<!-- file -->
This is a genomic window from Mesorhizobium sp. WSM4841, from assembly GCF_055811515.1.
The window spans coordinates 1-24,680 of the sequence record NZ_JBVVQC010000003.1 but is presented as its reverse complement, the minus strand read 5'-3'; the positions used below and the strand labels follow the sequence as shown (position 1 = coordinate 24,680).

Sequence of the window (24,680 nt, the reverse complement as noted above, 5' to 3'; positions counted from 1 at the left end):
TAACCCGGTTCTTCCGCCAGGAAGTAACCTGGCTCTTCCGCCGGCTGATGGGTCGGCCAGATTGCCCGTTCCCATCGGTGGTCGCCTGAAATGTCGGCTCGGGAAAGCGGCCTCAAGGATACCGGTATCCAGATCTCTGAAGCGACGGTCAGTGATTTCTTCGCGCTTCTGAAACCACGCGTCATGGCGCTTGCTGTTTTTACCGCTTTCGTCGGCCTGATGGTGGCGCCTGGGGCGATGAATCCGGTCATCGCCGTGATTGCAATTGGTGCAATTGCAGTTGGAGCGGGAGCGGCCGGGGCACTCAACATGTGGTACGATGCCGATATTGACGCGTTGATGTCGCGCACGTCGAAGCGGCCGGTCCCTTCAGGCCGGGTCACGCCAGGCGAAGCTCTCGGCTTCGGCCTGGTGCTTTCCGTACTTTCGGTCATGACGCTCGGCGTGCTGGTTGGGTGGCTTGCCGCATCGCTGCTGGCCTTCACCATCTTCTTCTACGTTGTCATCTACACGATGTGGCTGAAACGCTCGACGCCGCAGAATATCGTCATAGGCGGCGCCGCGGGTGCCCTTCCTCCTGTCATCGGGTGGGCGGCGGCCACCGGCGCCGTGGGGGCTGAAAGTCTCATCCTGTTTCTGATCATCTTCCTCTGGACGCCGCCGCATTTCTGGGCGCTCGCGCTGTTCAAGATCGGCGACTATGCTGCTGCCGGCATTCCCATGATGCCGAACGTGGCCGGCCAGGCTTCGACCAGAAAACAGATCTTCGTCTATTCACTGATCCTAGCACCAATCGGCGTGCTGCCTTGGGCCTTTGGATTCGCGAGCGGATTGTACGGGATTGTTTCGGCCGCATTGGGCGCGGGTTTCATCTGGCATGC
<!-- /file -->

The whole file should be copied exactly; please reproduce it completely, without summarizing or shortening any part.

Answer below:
This is a genomic window from Mesorhizobium sp. WSM4841, from assembly GCF_055811515.1.
The window spans coordinates 1-24,680 of the sequence record NZ_JBVVQC010000003.1 but is presented as its reverse complement, the minus strand read 5'-3'; the positions used below and the strand labels follow the sequence as shown (position 1 = coordinate 24,680).

Sequence of the window (24,680 nt, the reverse complement as noted above, 5' to 3'; positions counted from 1 at the left end):
TAACCCGGTTCTTCCGCCAGGAAGTAACCTGGCTCTTCCGCCGGCTGATGGGTCGGCCAGATTGCCCGTTCCCATCGGTGGTCGCCTGAAATGTCGGCTCGGGAAAGCGGCCTCAAGGATACCGGTATCCAGATCTCTGAAGCGACGGTCAGTGATTTCTTCGCGCTTCTGAAACCACGCGTCATGGCGCTTGCTGTTTTTACCGCTTTCGTCGGCCTGATGGTGGCGCCTGGGGCGATGAATCCGGTCATCGCCGTGATTGCAATTGGTGCAATTGCAGTTGGAGCGGGAGCGGCCGGGGCACTCAACATGTGGTACGATGCCGATATTGACGCGTTGATGTCGCGCACGTCGAAGCGGCCGGTCCCTTCAGGCCGGGTCACGCCAGGCGAAGCTCTCGGCTTCGGCCTGGTGCTTTCCGTACTTTCGGTCATGACGCTCGGCGTGCTGGTTGGGTGGCTTGCCGCATCGCTGCTGGCCTTCACCATCTTCTTCTACGTTGTCATCTACACGATGTGGCTGAAACGCTCGACGCCGCAGAATATCGTCATAGGCGGCGCCGCGGGTGCCCTTCCTCCTGTCATCGGGTGGGCGGCGGCCACCGGCGCCGTGGGGGCTGAAAGTCTCATCCTGTTTCTGATCATCTTCCTCTGGACGCCGCCGCATTTCTGGGCGCTCGCGCTGTTCAAGATCGGCGACTATGCTGCTGCCGGCATTCCCATGATGCCGAACGTGGCCGGCCAGGCTTCGACCAGAAAACAGATCTTCGTCTATTCACTGATCCTAGCACCAATCGGCGTGCTGCCTTGGGCCTTTGGATTCGCGAGCGGATTGTACGGGATTGTTTCGGCCGCATTGGGCGCGGGTTTCATCTGGCATGC